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Dr. Lloyd's blog has now been retired. We appreciate all the wisdom and support Dr. Lloyd has brought to the WebMD community throughout the years.

Monday, October 13, 2008

Consider Yourself a Gym Rat?

Photo Credit: Thang Nguyen

How often do you workout?

Daily? Weekly? Seasonally?

Folks who head to the fitness club frequently are called gym rats. These athletes feel the burn every day – sometimes twice a day, yikes! I consider myself a gym mouse…maybe a gym gerbil. I try to find 45 minutes every every day for some exercise, alternating between running outdoors and moderate weight training.

A recent visitor to our WebMD Vision & Eye Disorder message board asked about eye irritation that was only experienced while exercising at the gym. I mentioned some possible culprits, but it got me thinking about how potentially hazardous fitness centers can be to the eyes. The more I thought about it the longer my list grew.

This blog was not posted to generate alarm or to discourage readers who want to become gym rats (or gym gerbils!). I just want to share some practical ideas regarding vision protection when exercising at a fitness facility.

  • Protective goggles + racquet sports: ‘Nuff said. Choose a durable polycarbonate product. Stay away from the ‘lensless’ goggles because the deformable, high-speed ball can still strike the eyeball.
  • Protective goggles + tanning booths: ‘Nuff said again. Tanning booths are unsafe but it’s hard to get some people to turn away. At the least they should shield their eyeballs.
  • Extreme weightlifting: Do not strain when handling barbells – keep breathing. The blood pressure skyrockets during heavy lifting…systolic readings often exceed 400mmHg (more than 3 times normal). Delicate retinal blood vessels can burst and wipe out your eyesight for months.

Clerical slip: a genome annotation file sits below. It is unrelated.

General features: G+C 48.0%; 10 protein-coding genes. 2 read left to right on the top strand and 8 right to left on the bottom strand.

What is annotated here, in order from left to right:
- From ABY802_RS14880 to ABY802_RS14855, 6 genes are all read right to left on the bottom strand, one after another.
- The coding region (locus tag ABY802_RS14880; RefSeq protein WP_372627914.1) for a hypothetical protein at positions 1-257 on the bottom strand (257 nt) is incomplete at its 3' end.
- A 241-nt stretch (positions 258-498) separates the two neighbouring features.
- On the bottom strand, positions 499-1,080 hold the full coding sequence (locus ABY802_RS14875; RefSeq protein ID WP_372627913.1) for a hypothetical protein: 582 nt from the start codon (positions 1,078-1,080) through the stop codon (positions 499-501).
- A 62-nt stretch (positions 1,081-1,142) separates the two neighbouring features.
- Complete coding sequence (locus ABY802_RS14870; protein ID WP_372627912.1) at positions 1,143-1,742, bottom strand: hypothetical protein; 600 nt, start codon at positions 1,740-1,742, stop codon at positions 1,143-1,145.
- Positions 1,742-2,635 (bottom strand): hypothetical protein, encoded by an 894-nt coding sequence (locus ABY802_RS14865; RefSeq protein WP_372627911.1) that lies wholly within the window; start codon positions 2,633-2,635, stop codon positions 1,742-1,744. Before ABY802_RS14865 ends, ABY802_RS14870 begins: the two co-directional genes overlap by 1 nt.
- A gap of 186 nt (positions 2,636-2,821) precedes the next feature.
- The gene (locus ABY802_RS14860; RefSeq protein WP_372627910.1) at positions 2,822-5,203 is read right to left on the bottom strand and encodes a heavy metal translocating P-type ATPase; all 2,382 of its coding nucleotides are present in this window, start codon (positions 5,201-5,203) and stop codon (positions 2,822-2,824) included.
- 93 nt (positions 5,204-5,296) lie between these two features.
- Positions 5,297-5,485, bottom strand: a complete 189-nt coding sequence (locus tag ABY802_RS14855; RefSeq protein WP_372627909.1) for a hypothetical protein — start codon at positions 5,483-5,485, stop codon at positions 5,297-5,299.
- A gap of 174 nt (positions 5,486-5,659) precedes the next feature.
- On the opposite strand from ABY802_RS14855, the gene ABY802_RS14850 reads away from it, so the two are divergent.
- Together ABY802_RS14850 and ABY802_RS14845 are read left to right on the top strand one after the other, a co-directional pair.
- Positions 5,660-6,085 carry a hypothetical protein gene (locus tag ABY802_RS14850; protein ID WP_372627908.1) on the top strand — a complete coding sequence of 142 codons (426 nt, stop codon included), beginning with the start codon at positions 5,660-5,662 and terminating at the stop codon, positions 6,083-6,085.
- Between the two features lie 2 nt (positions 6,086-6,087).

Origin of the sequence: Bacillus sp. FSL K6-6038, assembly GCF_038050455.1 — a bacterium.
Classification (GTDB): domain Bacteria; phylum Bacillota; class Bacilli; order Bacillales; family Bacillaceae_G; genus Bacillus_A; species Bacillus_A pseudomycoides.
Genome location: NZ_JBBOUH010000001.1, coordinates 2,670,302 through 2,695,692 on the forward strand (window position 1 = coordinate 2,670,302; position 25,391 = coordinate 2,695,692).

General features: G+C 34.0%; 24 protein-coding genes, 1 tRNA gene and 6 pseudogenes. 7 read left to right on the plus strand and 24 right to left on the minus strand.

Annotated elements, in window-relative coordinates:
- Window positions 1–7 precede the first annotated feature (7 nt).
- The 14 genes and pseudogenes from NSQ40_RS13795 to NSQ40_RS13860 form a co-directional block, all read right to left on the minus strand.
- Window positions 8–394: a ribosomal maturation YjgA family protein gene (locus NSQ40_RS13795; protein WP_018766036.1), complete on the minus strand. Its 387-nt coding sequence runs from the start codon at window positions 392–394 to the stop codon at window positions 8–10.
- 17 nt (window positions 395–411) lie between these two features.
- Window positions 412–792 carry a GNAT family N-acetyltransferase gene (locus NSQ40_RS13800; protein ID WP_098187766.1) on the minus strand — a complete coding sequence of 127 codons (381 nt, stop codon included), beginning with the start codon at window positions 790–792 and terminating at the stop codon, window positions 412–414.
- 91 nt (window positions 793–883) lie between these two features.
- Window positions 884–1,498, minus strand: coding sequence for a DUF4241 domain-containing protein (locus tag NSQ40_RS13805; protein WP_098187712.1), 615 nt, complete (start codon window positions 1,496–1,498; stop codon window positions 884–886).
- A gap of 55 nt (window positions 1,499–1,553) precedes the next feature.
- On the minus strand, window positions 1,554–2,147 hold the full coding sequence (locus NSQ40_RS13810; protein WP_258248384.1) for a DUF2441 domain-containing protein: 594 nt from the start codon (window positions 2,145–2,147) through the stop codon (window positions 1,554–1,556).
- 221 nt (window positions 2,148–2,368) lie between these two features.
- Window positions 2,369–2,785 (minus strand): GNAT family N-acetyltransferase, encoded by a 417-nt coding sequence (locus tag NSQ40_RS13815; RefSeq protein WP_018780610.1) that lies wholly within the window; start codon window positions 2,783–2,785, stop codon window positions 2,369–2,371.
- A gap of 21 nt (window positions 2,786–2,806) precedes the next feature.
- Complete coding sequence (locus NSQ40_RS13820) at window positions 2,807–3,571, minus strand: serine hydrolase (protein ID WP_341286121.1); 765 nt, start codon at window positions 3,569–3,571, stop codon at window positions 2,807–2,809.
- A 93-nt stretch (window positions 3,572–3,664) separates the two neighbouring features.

• Swimming pools: Chlorine can make eyes red, but abnormal pool water pH is more likely to cause discomfort and blurriness due to superficial corneal edema.
  • Spas/Hot tubs: Stay away if you have had LASIK or if you are wearing contact lenses. Your cornea is like a culture plate just waiting for some germ to visit…like Acanthamoeba.
  • Stretch cords/PT straps and other elastic devices have a bad reputation for snapping back at your face. Also, put some space between you and other customers.
  • Physical contact: Don’t share towels and always wipe down apparatus before and after use. Other athletes are continuously coating the health clubs with their own germs. Protect yourself from unwanted colds and pinkeye.

What about yoga? I don’t know any eye hazards with yoga. How could you hurt your eyes in a Happy Baby pose?

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Posted by: Bill Lloyd MD at 12:01 pm


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